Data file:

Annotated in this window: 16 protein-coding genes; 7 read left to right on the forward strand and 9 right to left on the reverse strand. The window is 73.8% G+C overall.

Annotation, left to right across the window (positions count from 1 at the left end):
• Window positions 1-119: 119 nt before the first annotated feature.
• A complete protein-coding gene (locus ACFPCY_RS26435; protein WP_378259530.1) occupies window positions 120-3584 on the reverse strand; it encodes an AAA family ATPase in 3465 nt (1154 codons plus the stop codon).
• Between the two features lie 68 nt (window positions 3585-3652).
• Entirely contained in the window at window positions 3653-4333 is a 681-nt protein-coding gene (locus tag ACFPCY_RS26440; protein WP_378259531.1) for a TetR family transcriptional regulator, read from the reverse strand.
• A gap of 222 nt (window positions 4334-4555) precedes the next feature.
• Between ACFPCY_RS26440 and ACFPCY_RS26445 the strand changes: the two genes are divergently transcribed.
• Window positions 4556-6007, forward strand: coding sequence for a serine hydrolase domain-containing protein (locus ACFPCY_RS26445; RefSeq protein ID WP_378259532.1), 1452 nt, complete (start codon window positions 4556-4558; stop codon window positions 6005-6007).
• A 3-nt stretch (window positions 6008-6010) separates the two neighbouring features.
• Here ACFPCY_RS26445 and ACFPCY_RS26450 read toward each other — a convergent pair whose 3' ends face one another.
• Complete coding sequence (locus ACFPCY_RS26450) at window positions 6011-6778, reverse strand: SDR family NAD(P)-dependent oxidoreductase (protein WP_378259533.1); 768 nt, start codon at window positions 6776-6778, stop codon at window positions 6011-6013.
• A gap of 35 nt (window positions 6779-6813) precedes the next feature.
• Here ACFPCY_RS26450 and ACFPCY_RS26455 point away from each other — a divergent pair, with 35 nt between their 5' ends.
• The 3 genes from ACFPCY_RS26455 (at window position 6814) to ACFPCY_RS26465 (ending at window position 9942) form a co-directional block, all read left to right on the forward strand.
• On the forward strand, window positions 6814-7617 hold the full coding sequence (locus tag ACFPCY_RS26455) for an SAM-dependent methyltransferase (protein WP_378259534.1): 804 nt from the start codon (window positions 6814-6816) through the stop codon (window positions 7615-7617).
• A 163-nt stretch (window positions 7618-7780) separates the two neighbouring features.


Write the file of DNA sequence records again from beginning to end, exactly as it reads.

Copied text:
Annotated in this window: 16 protein-coding genes; 7 read left to right on the forward strand and 9 right to left on the reverse strand. The window is 73.8% G+C overall.

Annotation, left to right across the window (positions count from 1 at the left end):
• Window positions 1-119: 119 nt before the first annotated feature.
• A complete protein-coding gene (locus ACFPCY_RS26435; protein WP_378259530.1) occupies window positions 120-3584 on the reverse strand; it encodes an AAA family ATPase in 3465 nt (1154 codons plus the stop codon).
• Between the two features lie 68 nt (window positions 3585-3652).
• Entirely contained in the window at window positions 3653-4333 is a 681-nt protein-coding gene (locus tag ACFPCY_RS26440; protein WP_378259531.1) for a TetR family transcriptional regulator, read from the reverse strand.
• A gap of 222 nt (window positions 4334-4555) precedes the next feature.
• Between ACFPCY_RS26440 and ACFPCY_RS26445 the strand changes: the two genes are divergently transcribed.
• Window positions 4556-6007, forward strand: coding sequence for a serine hydrolase domain-containing protein (locus ACFPCY_RS26445; RefSeq protein ID WP_378259532.1), 1452 nt, complete (start codon window positions 4556-4558; stop codon window positions 6005-6007).
• A 3-nt stretch (window positions 6008-6010) separates the two neighbouring features.
• Here ACFPCY_RS26445 and ACFPCY_RS26450 read toward each other — a convergent pair whose 3' ends face one another.
• Complete coding sequence (locus ACFPCY_RS26450) at window positions 6011-6778, reverse strand: SDR family NAD(P)-dependent oxidoreductase (protein WP_378259533.1); 768 nt, start codon at window positions 6776-6778, stop codon at window positions 6011-6013.
• A gap of 35 nt (window positions 6779-6813) precedes the next feature.
• Here ACFPCY_RS26450 and ACFPCY_RS26455 point away from each other — a divergent pair, with 35 nt between their 5' ends.
• The 3 genes from ACFPCY_RS26455 (at window position 6814) to ACFPCY_RS26465 (ending at window position 9942) form a co-directional block, all read left to right on the forward strand.
• On the forward strand, window positions 6814-7617 hold the full coding sequence (locus tag ACFPCY_RS26455) for an SAM-dependent methyltransferase (protein WP_378259534.1): 804 nt from the start codon (window positions 6814-6816) through the stop codon (window positions 7615-7617).
• A 163-nt stretch (window positions 7618-7780) separates the two neighbouring features.